We always hear parents wondering whether they're doing enough for their kids. But the question that should probably be asked these days is are we doing too much?
In our desire to protect our children from, well, just about everything, we may be hurting them in the process, and this recent Singaporean study once again shows how we could be unintentionally setting them up for anxiety and failure.
In a five-year study that examined how the "bad form of perfectionism" (or maladaptive perfectionism) develops in primary school children in Singapore, researchers from the National University of Singapore (NUS) found that children with parents who hover or are over-controlling had a higher tendency to be overly critical of themselves, a tendency that increased over the years. Children in the study who demonstrated high or increased level of self-criticalness also reported to have elevated depression or anxiety symptoms.
"When parents become intrusive in their children's lives, it may signal to the children that what they do is never good enough. The child may become afraid of making the slightest mistake and will blame himself or herself for not being 'perfect'. Over time, such behavior may be detrimental to the child's well-being as it increases the risk of the child developing symptoms of depression, anxiety and even suicide in very serious cases," said assistant professor Ryan Hong, who led the study which was conducted by a team of researchers from the Department of Psychology at the NUS Faculty of Arts and Social Sciences.
The study looked at two aspects of "bad perfectionism" in children: self-criticalness, which is the tendency to be overly concerned over one’s mistakes and imperfections; and socially prescribed perfectionism, which is one’s perception of others having unrealistic high expectations of oneself.
In the study, conducted from 2010 to 2014, children who were 7 years old were recruited from 10 primary schools in Singapore, and for each family, the parent more familiar with the child was involved in the study.
Parental intrusiveness was assessed in the first year of the study using a game played by the child, who was then 7 years old, with his parent. In the game, the child had to solve puzzles within a time limit, and the parent was told that he or she could help the child whenever necessary. The purpose of the task: observe whether the parent interfered with the child's problem-solving attempts, regardless of the child's actual needs. Subsequent assessments on the children were carried out at ages 8, 9 and 11.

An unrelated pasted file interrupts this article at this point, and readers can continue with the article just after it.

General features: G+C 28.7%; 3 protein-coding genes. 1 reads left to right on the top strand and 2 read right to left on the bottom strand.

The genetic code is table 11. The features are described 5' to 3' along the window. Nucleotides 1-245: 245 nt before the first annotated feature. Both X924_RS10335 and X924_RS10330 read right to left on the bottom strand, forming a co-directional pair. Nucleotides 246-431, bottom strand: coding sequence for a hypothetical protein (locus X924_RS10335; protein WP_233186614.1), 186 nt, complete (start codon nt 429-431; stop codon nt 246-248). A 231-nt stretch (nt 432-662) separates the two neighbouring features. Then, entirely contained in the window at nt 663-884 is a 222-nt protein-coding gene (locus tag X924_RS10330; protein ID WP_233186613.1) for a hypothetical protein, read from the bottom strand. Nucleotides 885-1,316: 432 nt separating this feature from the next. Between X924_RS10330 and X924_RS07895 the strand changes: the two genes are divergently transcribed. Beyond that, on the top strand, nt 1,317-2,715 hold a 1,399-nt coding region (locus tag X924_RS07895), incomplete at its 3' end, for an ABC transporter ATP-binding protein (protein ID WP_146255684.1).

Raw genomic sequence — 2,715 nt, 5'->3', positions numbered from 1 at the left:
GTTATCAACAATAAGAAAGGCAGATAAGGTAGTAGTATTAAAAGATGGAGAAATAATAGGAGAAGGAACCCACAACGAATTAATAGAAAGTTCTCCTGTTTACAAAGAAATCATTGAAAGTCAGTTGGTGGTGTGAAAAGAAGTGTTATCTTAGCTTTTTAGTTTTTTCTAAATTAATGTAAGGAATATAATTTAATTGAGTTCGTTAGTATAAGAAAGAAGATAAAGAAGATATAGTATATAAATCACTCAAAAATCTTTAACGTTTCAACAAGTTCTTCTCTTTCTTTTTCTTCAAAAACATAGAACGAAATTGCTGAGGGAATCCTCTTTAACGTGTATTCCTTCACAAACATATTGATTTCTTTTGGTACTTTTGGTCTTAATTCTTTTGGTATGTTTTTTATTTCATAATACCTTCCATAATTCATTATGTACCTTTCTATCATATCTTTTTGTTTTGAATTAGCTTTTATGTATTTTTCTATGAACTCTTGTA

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Analysis of the data collected from 263 children showed that about 60 per cent of them were classified as high and/or increasing in self-criticalness, while 78 per cent of the children was classified as high in socially prescribed perfectionism. Both aspects of said perfectionism tend to co-occur, with 59 per cent of the children having both self-criticalness and socially prescribed perfectionism. "Our findings indicate that in a society that emphasises academic excellence, which is the situation in Singapore, parents may set unrealistically high expectations on their children. As a result, a sizable segment of children may become fearful of making mistakes. Also, because they are supposed to be 'perfect,' they can become disinclined to admit failures and inadequacies and seek help when needed, further exacerbating their risk for emotional problems," explained Hong.
Hong added that parents need to keep in mind that part of the learning always involves making mistakes--it's how kids learn to be independent. To do so means letting go of how we hover and control our kids especially when it comes to their academic performance.
Hong offers a small but practical for parents when they ask about grades. "Instead of asking, 'Did you get full marks [perfect score] on your test?' parents can try asking, “How did you do on your test?” The former question conveys a message to the child that he or she is expected to get full marks on the test while the second question does not convey such a message.”
Hong also advised that if a child did not do as well as expected in a test, parents should refrain from blaming the child for not performing up to expectations. Instead, parents should first praise the child for his/her achievements before turning to the mistakes. Parents should take this opportunity and make it into a learning, rather than an evaluative, exercise by helping the child learn from his/her mistakes.